- Well, I wanted to post this article before the Super Bowl, being a Bears fan who believed that Grossman would step up to the plate on the big stage. Sadly, I was wrong, but I still think this article about the true "Worst Super Bowl QBs" is pretty interesting.
- The Super Bowl ads were a little above average this year, but some of them were absolutely priceless. Here's my top 7: Chainsaw, Autograph, Karate, Great Apes, Not What It Seems, Comb-Over, and Auctioneer. What were your favorites?
- Nick Cannon raps about his mother's decision to choose life 28 years ago in an incredibly powerful song (HT The Rebelution).
- Alex and Brett Harris wrote a fabulous article for Boundless about why Christians can't multitask, and not in a legalistic sense. I found this particularly convicting, especially as I'm listening to Glenn Miller and Billy Joel right now as I write this post.
- Fred Barnes shows the similarities between Iraq and Vietnam...and they aren't what you think.
- After reading this George Orwell essay a few weeks ago, I was amazed to come across this article by Jonah Goldberg applying it to the modern day. Very interesting.
- Tim Challies thinks about how his children respond to his instruction...and how we respond the same way to God.
- TIME Magazine interviews Al Mohler about his brush with death a few weeks ago and how it has affected his faith--every time I read about him, the more grateful I am that he is representing us to the world-at-large. What a great example.
- I've been rediscovering the joys of Monty Python the past few weeks, and here are my favorite sketches: The Argument Clinic, The Ministry of Silly Walks, and Spam!
- FCN gives their version of Bush's State of the Union address last week.
- And speaking of Bush, here's a video of him and Steve Bridges, a George Bush impersonator, at a press dinner last year. Hysterical!
- Pecadillo presents the Ugly Dog Olympics. Did you know dogs could be this ugly?
- And Kevin, who makes it a habit to post very strange articles, has a collection of press releases from 2029 (scroll to the bottom of the post)...so true, so scary, so funny.
- Justin Taylor presents The Dawkins Delusion, an argument for the non-existence of Richard Dawkins. Satirical look at Dawkin's book The God Delusion.
- This guy is amazing...who knew you could keep a beat like that while singing a song?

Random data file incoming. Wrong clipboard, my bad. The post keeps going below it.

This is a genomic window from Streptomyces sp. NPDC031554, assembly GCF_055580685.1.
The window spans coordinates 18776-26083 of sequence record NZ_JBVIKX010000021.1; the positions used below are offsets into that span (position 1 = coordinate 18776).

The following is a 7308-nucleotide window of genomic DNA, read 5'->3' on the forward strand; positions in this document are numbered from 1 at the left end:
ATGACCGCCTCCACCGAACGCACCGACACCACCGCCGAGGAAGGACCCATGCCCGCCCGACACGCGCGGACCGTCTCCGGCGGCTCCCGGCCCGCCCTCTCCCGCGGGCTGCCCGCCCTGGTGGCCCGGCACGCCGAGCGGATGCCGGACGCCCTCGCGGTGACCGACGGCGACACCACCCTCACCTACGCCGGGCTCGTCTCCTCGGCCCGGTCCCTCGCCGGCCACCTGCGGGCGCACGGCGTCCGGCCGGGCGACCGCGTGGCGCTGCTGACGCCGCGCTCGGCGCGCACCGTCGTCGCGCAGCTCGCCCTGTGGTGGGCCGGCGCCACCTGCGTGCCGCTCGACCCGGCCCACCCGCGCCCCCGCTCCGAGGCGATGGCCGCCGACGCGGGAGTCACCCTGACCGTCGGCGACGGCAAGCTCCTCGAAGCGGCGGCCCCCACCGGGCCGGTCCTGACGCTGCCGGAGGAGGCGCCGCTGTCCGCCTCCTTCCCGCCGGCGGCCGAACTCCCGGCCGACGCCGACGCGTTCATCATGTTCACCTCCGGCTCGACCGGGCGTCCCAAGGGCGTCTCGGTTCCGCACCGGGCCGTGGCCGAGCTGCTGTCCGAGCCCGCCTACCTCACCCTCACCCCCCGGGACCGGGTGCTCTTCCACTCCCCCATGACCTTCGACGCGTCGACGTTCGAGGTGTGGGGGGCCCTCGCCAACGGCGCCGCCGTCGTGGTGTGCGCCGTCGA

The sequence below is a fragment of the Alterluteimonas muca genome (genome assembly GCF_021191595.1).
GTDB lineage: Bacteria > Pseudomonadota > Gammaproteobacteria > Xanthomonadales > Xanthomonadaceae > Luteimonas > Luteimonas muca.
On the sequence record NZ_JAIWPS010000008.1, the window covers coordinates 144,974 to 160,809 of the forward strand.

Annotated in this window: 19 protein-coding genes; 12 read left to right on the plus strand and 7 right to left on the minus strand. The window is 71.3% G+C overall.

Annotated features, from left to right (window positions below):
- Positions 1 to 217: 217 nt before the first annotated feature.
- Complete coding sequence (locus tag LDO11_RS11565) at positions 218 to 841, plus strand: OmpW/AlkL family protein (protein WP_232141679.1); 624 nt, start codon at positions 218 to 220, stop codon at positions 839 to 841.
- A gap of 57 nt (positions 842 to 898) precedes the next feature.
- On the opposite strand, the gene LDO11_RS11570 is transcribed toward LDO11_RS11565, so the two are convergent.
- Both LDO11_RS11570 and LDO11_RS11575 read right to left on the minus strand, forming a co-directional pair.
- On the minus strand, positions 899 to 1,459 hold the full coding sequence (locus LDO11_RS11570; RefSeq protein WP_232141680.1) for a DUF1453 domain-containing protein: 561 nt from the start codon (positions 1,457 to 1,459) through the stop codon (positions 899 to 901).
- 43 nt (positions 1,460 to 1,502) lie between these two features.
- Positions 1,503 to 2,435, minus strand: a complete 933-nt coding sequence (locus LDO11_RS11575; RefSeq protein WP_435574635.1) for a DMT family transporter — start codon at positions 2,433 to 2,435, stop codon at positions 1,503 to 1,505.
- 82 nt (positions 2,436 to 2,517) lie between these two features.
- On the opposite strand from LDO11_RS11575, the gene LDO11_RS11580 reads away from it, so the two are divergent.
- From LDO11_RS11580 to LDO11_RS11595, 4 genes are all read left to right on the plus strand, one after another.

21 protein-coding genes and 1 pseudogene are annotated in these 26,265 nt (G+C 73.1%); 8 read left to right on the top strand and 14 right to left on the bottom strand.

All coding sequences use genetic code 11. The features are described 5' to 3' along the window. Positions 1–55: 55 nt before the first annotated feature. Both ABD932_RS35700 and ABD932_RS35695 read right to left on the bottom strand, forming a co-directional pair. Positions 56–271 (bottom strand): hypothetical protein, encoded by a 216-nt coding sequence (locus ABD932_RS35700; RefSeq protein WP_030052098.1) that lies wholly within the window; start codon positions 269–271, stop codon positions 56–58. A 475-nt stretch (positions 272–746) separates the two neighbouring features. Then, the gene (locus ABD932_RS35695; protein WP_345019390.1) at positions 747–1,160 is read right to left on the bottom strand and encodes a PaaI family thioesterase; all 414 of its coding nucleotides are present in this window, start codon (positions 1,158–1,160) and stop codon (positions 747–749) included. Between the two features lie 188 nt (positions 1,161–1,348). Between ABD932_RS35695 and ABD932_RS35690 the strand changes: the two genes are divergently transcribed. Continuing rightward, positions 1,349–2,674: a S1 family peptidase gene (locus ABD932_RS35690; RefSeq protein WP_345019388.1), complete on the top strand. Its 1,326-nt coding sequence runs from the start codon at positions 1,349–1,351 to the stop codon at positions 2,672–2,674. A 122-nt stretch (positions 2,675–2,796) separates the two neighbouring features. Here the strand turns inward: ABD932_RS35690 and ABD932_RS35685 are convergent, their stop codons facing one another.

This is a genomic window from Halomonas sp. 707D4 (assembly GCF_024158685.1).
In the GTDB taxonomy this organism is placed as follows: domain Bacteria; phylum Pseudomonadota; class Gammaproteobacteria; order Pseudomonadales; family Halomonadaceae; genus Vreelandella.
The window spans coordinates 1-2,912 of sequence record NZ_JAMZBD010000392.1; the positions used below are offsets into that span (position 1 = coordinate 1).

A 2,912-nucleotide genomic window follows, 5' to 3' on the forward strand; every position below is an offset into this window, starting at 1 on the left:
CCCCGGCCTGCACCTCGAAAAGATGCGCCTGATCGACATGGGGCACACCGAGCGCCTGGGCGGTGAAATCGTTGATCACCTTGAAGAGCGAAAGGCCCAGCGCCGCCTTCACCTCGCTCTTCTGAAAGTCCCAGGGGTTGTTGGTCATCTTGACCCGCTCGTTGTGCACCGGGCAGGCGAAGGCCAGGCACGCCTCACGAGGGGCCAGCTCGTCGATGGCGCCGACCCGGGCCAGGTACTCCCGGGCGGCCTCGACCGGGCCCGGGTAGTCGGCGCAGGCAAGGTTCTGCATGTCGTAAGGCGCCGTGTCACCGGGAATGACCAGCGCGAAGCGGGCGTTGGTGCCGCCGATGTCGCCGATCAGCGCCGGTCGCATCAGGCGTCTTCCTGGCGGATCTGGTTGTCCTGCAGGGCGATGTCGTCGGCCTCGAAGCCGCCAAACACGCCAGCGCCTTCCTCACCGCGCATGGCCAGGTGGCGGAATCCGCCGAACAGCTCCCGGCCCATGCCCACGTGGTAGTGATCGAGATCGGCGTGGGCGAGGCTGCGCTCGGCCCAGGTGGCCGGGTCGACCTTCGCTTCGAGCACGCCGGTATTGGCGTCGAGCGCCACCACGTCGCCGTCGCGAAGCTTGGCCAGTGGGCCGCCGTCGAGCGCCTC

- GirlTalk discusses why men are happier...and I must agree.
I was reading Martin Luther King, Jr.'s "Letter from Birmingham Jail" last week for English, and he just had some amazingly profound statements. Here are three I found especially good (I know they're a little long, but they're worth it).
- History is the long and tragic story of the fact that privileged groups seldom give up their privileges voluntarily. Individuals may see the moral light and voluntarily give up their unjust posture; but as Reinhold Niebuhr has reminded us, groups are more immoral than individuals.
- It is a strangely irrational notion that there is something in the very flow of time that will inevitably cure all ills. Actually time is neutral. It can be used either destructively or constructively. I am coming to feel that the people of ill will have used time much more effectively than the people of good will.
- As I continued to think about the matter I gradualy gained a bit of satisfaction from being considered an extremist. Was not Jesus an extremist in love? "Love your enemies, bless them that curse you, pray for them that despitefully use you." Was not Amos an extremist for justice--"Let justice roll down like waters and righteousness like a mighty stream." Was not Paul an extremist for the gospel of Jesus Christ--"I bear in my body the marks of the Lord Jesus." Was not Martin Luther an extremist--"Here I stand; I can do none other so help me God." Was not John Bunyan an extremist--"I will stay in jail to the end of my days before I make a butchery of my conscience." Was not Abraham Lincoln an extremist--"This nation cannot survive eternally half slave and half free." Was not Thomas Jefferson an extremist--"We hold these truths to be self-evident, that all men are created equal." So the question is not whether we will be extremist but what kind of extremist we will be. Will we be extremists for hate or extremists for love? Will we be extremists for the preservation of injustice--or will we be extremists for the cause of justice?
And that's all for this installment. Coming soon...further thoughts on being an extremist.